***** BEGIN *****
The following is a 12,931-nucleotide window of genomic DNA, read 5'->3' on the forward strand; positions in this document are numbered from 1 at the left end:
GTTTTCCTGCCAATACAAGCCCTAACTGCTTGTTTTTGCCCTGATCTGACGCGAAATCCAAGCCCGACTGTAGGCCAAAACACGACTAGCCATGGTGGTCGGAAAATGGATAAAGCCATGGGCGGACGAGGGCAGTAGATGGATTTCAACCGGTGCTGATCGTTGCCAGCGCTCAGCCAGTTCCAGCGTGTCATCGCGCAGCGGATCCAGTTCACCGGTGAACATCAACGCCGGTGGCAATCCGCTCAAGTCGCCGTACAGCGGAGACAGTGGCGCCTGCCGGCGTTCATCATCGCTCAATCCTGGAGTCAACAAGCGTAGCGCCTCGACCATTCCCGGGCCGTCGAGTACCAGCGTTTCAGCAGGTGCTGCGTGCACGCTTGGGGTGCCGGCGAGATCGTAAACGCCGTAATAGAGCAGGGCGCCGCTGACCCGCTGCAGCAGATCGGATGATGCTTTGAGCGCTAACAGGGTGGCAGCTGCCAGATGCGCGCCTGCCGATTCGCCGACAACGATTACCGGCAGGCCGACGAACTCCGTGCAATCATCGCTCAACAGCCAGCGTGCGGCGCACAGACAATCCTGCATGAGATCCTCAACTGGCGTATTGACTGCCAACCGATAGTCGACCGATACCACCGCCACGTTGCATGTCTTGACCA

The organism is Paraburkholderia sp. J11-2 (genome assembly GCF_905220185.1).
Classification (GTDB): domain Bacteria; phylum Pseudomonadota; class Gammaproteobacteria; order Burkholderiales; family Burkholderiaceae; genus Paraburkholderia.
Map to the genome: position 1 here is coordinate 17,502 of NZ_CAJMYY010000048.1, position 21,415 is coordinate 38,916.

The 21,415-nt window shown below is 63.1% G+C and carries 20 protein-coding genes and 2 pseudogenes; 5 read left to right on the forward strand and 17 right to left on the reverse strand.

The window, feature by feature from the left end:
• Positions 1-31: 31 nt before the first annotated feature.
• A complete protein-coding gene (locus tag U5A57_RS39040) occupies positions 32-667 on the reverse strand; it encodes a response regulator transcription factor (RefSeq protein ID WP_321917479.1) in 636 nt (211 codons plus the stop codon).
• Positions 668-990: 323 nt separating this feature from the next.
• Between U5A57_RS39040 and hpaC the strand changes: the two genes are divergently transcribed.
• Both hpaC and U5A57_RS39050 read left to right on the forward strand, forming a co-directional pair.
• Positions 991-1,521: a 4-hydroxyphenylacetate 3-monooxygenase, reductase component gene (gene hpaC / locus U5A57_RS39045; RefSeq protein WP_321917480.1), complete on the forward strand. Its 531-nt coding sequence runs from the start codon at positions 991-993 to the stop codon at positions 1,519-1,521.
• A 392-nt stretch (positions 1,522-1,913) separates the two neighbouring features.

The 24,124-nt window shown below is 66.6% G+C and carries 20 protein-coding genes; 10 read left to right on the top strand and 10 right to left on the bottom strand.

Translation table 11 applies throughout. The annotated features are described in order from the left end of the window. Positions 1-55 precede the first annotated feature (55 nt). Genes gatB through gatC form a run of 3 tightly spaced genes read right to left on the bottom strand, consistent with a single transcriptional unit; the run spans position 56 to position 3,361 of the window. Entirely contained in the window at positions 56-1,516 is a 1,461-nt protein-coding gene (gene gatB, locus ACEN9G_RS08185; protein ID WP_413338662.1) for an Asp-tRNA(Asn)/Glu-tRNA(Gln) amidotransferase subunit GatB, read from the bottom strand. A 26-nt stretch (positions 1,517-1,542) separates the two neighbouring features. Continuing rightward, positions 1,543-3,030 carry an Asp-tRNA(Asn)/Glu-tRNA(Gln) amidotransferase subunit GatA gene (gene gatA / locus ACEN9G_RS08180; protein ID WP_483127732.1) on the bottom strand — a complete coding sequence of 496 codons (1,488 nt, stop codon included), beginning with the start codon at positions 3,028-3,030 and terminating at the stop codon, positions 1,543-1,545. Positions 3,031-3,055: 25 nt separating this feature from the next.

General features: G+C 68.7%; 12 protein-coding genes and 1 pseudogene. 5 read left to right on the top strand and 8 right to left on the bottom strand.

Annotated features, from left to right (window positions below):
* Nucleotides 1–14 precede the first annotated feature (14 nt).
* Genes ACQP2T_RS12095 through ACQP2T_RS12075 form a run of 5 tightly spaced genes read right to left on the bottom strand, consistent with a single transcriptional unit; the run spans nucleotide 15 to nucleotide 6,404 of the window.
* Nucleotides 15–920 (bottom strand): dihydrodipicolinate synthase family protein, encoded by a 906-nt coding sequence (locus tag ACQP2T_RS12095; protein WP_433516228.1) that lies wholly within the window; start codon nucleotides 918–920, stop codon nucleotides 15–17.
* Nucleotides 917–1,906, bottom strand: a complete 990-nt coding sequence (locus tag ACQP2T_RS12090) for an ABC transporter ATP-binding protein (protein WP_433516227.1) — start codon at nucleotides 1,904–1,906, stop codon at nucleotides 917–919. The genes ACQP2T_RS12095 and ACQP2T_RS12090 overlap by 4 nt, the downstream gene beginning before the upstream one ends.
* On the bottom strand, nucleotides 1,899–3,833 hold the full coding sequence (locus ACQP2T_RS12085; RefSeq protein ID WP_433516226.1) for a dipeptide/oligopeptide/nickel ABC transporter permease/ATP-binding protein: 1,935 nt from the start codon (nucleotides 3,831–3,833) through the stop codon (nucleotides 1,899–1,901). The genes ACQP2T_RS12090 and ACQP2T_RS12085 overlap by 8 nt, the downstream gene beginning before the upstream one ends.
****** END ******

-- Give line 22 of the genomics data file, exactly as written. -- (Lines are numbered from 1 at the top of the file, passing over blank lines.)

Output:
* Nucleotides 917–1,906, bottom strand: a complete 990-nt coding sequence (locus tag ACQP2T_RS12090) for an ABC transporter ATP-binding protein (protein WP_433516227.1) — start codon at nucleotides 1,904–1,906, stop codon at nucleotides 917–919. The genes ACQP2T_RS12095 and ACQP2T_RS12090 overlap by 4 nt, the downstream gene beginning before the upstream one ends.